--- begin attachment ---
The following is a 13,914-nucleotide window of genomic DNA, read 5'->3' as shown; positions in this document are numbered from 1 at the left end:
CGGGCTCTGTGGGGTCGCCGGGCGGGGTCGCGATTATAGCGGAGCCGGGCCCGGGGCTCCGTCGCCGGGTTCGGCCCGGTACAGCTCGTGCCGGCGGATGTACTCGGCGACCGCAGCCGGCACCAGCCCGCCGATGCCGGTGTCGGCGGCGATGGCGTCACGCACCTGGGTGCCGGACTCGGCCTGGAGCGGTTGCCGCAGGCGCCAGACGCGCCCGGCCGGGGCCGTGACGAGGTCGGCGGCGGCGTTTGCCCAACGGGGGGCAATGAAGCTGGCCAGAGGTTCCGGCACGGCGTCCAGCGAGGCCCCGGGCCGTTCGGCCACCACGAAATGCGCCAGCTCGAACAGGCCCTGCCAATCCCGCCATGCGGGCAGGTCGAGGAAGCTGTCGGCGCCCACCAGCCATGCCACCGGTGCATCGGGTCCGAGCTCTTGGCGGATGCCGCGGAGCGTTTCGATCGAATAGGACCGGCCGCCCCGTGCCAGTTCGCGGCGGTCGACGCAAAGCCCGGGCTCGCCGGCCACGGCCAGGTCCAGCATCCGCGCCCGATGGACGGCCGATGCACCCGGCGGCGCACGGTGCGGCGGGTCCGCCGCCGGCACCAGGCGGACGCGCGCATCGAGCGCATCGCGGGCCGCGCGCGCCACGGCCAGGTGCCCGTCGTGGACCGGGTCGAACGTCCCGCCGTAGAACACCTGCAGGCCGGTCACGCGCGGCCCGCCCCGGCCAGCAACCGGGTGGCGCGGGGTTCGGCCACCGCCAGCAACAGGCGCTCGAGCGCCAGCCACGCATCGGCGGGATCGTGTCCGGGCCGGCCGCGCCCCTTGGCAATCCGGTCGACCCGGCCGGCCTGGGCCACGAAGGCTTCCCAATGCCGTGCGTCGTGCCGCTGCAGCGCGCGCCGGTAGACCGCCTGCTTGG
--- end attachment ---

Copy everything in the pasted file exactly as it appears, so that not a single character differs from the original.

The following is a 13,914-nucleotide window of genomic DNA, read 5'->3' as shown; positions in this document are numbered from 1 at the left end:
CGGGCTCTGTGGGGTCGCCGGGCGGGGTCGCGATTATAGCGGAGCCGGGCCCGGGGCTCCGTCGCCGGGTTCGGCCCGGTACAGCTCGTGCCGGCGGATGTACTCGGCGACCGCAGCCGGCACCAGCCCGCCGATGCCGGTGTCGGCGGCGATGGCGTCACGCACCTGGGTGCCGGACTCGGCCTGGAGCGGTTGCCGCAGGCGCCAGACGCGCCCGGCCGGGGCCGTGACGAGGTCGGCGGCGGCGTTTGCCCAACGGGGGGCAATGAAGCTGGCCAGAGGTTCCGGCACGGCGTCCAGCGAGGCCCCGGGCCGTTCGGCCACCACGAAATGCGCCAGCTCGAACAGGCCCTGCCAATCCCGCCATGCGGGCAGGTCGAGGAAGCTGTCGGCGCCCACCAGCCATGCCACCGGTGCATCGGGTCCGAGCTCTTGGCGGATGCCGCGGAGCGTTTCGATCGAATAGGACCGGCCGCCCCGTGCCAGTTCGCGGCGGTCGACGCAAAGCCCGGGCTCGCCGGCCACGGCCAGGTCCAGCATCCGCGCCCGATGGACGGCCGATGCACCCGGCGGCGCACGGTGCGGCGGGTCCGCCGCCGGCACCAGGCGGACGCGCGCATCGAGCGCATCGCGGGCCGCGCGCGCCACGGCCAGGTGCCCGTCGTGGACCGGGTCGAACGTCCCGCCGTAGAACACCTGCAGGCCGGTCACGCGCGGCCCGCCCCGGCCAGCAACCGGGTGGCGCGGGGTTCGGCCACCGCCAGCAACAGGCGCTCGAGCGCCAGCCACGCATCGGCGGGATCGTGTCCGGGCCGGCCGCGCCCCTTGGCAATCCGGTCGACCCGGCCGGCCTGGGCCACGAAGGCTTCCCAATGCCGTGCGTCGTGCCGCTGCAGCGCGCGCCGGTAGACCGCCTGCTTGG